“Yeah, I had three guys on me once, kicked the shit out of me. What you did was nothing.”

“Do you want to call your mother?”

“Don’t have one.” She had nothing to say to that. I liked it when she spoke, she had a soft voice. “Well I’ve got one, somewhere. She had it off with Mr Sykes from the laundrette. They’ve done one up North.”

GRACE

When I first hit him I thought that maybe it was one of those tricks to get you out the car and then a whole gang of them rob you. I’d seen it on the News. So I stayed in the car for a few minutes until I started to panic that maybe I had killed him.  He was bleeding from the head, unconscious.  He woke up when I applied pressure to his head wound. The devil was on his breath, as my mum would say.

He was a young man, about twenty. He was sporting a little bit of stubble, he had panther black hair and thick dark eye lashes to match. I had heard about people from Stanhope, most of them jobless, living off taxes. I guessed this applied to him because he was drunk on a Thursday.

“What’s your name anyway?” He said

“Grace,”

“I’m Dan. Danny. Daniel, whatever.”

“I like Daniel.”

“Well I’m Daniel then.”

“Tell me if you feel dizzy or sick again.”

“Yes boss.” He scared me at first. His voice was too loud, too common. I winced every time he dropped a T. “So where is it you’re from?” He saw me hesitate. “I’m not going to come round and steal your pearls.”

“I live in Great Chart.”

“Well I guess you know where I’m from.”

“Stanhope?”

“Born and bred.” He turned in his seat. His stare pierced through me.

“Stop staring at me please,” I said.

“You’re worth staring at.”

“You’re distracting me.”

“With my good looks and charm?”

“No, because you are staring at me. It makes me feel uncomfortable.”

“Don’t get to distracted darlin’, wouldn’t want you knocking anybody else down. I can’t be sharing my hanky, or you neither.”

“How much did you have to drink?” I said ignoring his comment. “The doctor will ask you know.”

“Couple.”

“You smell like you have had more.”

“Drowning my sorrows.”

“Sorrows?”

“Don’t matter. You want to come in and watch me get stitched?”

“I’m sorry, I’ve got an early start.”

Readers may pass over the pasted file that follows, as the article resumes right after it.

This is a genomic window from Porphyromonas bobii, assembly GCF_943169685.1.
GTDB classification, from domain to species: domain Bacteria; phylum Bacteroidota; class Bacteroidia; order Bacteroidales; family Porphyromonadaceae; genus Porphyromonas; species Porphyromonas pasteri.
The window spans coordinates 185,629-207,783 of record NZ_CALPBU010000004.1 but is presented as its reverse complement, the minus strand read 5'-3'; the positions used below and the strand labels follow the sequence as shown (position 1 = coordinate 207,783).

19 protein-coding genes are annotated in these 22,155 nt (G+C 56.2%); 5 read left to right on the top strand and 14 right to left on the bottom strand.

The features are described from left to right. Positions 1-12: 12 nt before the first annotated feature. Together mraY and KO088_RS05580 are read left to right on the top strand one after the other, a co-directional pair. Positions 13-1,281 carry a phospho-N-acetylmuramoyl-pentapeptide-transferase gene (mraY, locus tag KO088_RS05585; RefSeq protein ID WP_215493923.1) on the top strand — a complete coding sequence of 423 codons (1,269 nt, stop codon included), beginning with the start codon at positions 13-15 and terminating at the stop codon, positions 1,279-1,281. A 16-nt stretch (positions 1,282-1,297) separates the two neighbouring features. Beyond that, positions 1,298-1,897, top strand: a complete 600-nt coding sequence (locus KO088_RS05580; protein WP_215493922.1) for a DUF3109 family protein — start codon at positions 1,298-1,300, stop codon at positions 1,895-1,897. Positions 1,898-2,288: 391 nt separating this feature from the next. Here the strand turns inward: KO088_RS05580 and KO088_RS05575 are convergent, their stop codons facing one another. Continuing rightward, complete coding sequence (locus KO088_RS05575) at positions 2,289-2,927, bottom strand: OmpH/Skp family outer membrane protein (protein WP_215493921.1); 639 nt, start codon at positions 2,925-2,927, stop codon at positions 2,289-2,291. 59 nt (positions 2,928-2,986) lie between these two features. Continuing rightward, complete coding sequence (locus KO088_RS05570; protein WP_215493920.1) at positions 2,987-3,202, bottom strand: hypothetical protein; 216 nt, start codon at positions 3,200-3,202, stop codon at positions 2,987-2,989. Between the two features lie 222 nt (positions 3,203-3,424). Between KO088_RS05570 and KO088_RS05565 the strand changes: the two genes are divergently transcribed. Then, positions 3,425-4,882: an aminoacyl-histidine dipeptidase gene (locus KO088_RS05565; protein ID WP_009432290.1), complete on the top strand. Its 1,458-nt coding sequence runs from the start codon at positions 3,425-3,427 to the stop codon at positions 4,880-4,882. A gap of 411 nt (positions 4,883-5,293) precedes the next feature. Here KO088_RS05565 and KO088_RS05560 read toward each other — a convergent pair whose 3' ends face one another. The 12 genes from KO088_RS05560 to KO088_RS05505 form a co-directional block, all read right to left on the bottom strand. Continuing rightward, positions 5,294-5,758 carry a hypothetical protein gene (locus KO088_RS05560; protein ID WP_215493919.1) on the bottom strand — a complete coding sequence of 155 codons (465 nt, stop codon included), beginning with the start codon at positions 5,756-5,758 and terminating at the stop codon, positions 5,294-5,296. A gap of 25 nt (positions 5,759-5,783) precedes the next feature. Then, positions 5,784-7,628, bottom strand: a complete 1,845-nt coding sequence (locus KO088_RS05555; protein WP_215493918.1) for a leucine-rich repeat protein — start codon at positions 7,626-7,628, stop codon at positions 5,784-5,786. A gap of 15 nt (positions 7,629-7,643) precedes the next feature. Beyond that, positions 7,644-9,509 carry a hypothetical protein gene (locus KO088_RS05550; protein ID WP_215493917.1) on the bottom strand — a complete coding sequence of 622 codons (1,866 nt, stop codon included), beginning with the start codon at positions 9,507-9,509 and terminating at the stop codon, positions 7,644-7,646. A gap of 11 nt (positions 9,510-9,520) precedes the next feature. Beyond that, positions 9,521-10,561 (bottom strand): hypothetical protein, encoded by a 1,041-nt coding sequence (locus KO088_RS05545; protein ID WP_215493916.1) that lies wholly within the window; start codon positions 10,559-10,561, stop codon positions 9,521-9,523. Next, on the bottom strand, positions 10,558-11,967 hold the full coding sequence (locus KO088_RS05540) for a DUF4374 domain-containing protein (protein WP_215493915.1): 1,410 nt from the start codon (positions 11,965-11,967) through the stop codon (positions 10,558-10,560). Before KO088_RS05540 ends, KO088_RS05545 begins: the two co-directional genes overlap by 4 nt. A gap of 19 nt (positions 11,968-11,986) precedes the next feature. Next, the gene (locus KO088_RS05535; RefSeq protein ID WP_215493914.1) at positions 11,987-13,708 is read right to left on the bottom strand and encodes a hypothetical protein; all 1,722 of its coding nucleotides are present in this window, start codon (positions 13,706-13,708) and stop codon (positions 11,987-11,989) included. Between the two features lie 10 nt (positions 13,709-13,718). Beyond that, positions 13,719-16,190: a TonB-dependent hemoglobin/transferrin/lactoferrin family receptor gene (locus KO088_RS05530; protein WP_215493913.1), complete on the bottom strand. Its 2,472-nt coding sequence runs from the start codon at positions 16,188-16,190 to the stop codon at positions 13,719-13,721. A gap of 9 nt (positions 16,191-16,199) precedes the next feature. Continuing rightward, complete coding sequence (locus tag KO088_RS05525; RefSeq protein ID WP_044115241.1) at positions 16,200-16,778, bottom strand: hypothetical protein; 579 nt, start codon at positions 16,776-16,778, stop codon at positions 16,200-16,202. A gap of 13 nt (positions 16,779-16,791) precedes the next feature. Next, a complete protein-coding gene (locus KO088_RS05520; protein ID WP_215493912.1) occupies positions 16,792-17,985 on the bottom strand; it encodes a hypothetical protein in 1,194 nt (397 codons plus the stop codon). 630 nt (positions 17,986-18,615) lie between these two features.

“What do you do anyway, you know for a job?”

“I’m a carer.”

“Not very caring, a hit and run is it?”

“Hit and run? I am taking you to the hospital.”

“I could press charges you know.”

“Are you blackmailing me?”

“Not blackmailing, not in a kill your cat and post it to you kind of way. Just want you to come in.”

“I think you’re big enough, you don’t need me to hold your hand.”

“It would be great though, if you would.” He said. “We could drink coffee, that bin juice stuff.”

“Sounds like my perfect evening,” I said.

“While we are in there we could see about getting that stick removed from your arse.” I looked at him with wide eyes and let out a little gasp.

“I do not have a stick up my arse, thank you very much.”

“You could just do with a good time I reckon. I could be the one to give it to you.”

“Bin juice coffee isn’t really my idea of a great time thanks.”

“Come over to the dark side for the night. I’ll look like I’ve won the lottery with a bird like you on my arm.” I felt bad for him, he appeared desperate not to be alone.

“Okay,” I said. “I will come in, only because it is my fault you here. And only on one condition.”

“Name your terms.”

“You don’t call me Bird.”

“Deal.” We pulled up outside the hospital. I caught a glimpse of my tired reflection in the rear view mirror, suitcases hung under my eyes and my hair needed a comb through.

“You get out,” I said. “I’ll see you inside.” I thought it would buy me some time to apply a little make up, not so much that he would notice just cover up the bags. I didn’t want him thinking that I was making an effort for him, of course I wasn’t.

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What I do since you left.

I’ve started writing shit poems. Ones full of clichés and rhyming couplets. They make me feel sick. They make me cry. What does it matter, I’m sick and sad anyway so might as well get something out of it, eh?